Summing up 

Creating connection, belonging, and demonstrating care is arguably more easily accomplished when these activities are organized around the work of the course itself, rather than something separate. And that’s a good thing. After all, supporting student well-being deserves more than just a cursory nod. By embracing evidence-based teaching practices, and emphasizing social connection and shared experience, we can become architects of courses that nurture more than just academic success.  

Dr. Demian Hommel, PhD, teaches introductory and upper-division human geography courses in the College of Earth, Ocean, and Atmospheric Sciences at Oregon State University. He is also a fellow for the institution’s Center for Teaching and Learning, working to push the mission of excellence in teaching and learning across his campus and beyond.  

Dr. Bradley Cohen, PhD, is the chief academic officer at Top Hat where he provides leadership and advocacy for personalized, inclusive and equitable teaching practices within the higher education community. Prior to joining Top Hat, Cohen served as the Chief Strategy and Innovation Officer at Ohio University and as the head of the Center for Educational Innovation and Associate CIO for Academic Technology at the University of Minnesota.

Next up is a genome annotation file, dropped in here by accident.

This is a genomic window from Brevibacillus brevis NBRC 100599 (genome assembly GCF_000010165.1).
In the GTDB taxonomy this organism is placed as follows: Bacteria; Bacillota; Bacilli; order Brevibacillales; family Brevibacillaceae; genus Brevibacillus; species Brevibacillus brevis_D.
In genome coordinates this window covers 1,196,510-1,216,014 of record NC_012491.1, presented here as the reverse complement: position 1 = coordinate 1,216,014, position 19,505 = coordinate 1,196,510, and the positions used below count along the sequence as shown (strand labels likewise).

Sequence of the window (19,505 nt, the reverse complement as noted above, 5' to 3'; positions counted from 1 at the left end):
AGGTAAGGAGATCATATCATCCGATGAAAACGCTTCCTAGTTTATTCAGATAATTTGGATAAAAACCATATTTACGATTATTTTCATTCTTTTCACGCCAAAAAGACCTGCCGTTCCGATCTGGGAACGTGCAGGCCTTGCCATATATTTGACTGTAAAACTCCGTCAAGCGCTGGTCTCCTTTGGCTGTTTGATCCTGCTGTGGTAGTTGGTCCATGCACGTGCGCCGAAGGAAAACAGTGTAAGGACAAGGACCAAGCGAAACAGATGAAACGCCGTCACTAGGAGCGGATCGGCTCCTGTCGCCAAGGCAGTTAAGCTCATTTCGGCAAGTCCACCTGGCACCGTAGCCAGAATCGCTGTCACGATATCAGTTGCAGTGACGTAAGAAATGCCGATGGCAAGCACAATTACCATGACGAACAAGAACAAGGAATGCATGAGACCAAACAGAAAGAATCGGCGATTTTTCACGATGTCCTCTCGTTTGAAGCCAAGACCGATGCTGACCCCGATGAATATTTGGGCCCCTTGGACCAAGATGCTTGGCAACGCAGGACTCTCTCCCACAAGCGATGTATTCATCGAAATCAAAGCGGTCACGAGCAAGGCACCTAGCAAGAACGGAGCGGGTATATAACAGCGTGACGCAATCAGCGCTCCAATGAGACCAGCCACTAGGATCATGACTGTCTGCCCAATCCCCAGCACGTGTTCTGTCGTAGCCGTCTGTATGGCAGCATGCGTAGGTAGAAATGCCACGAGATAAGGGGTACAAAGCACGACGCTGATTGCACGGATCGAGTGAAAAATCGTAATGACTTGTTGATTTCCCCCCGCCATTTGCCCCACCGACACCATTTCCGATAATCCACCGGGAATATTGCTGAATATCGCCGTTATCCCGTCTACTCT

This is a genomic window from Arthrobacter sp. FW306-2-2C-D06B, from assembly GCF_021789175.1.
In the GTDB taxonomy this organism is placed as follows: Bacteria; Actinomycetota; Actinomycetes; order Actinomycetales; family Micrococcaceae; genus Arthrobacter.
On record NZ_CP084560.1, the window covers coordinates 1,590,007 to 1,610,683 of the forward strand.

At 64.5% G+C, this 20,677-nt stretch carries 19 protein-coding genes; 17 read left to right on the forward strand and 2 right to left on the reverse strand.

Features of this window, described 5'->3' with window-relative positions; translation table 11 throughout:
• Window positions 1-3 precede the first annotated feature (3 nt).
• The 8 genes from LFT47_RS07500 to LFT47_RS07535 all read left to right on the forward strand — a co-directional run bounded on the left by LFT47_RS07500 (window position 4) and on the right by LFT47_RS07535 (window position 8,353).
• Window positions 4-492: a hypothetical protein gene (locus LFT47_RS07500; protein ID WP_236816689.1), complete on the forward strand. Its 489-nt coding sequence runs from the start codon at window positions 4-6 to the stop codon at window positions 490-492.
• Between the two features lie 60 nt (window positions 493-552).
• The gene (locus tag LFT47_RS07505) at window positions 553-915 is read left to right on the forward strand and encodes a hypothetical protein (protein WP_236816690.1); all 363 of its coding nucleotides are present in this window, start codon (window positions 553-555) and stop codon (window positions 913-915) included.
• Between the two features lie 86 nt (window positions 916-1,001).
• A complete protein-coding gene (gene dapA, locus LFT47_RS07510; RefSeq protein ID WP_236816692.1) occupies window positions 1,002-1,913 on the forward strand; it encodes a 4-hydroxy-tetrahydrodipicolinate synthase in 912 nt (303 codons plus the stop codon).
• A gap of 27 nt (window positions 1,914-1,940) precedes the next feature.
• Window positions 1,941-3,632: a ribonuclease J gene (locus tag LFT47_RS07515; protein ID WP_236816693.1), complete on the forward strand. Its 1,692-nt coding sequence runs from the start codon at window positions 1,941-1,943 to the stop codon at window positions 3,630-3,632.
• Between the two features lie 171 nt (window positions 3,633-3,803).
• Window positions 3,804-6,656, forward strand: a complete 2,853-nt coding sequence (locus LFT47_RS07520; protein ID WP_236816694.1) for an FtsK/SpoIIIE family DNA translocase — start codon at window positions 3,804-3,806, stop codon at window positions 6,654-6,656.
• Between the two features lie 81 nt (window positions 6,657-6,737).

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Cohen et. al (2014). Breaking the Cycle of Mistrust: Wise Interventions to Provide Critical Feedback Across the Racial Divide. American Psychological Association.  

Crede, M., Sotola, L.K (2021). Regarding Class Quizzes: a Meta-analytic Synthesis of Studies on the Relationship Between Frequent Low-Stakes Testing and Class Performance. Educational Psychology Review.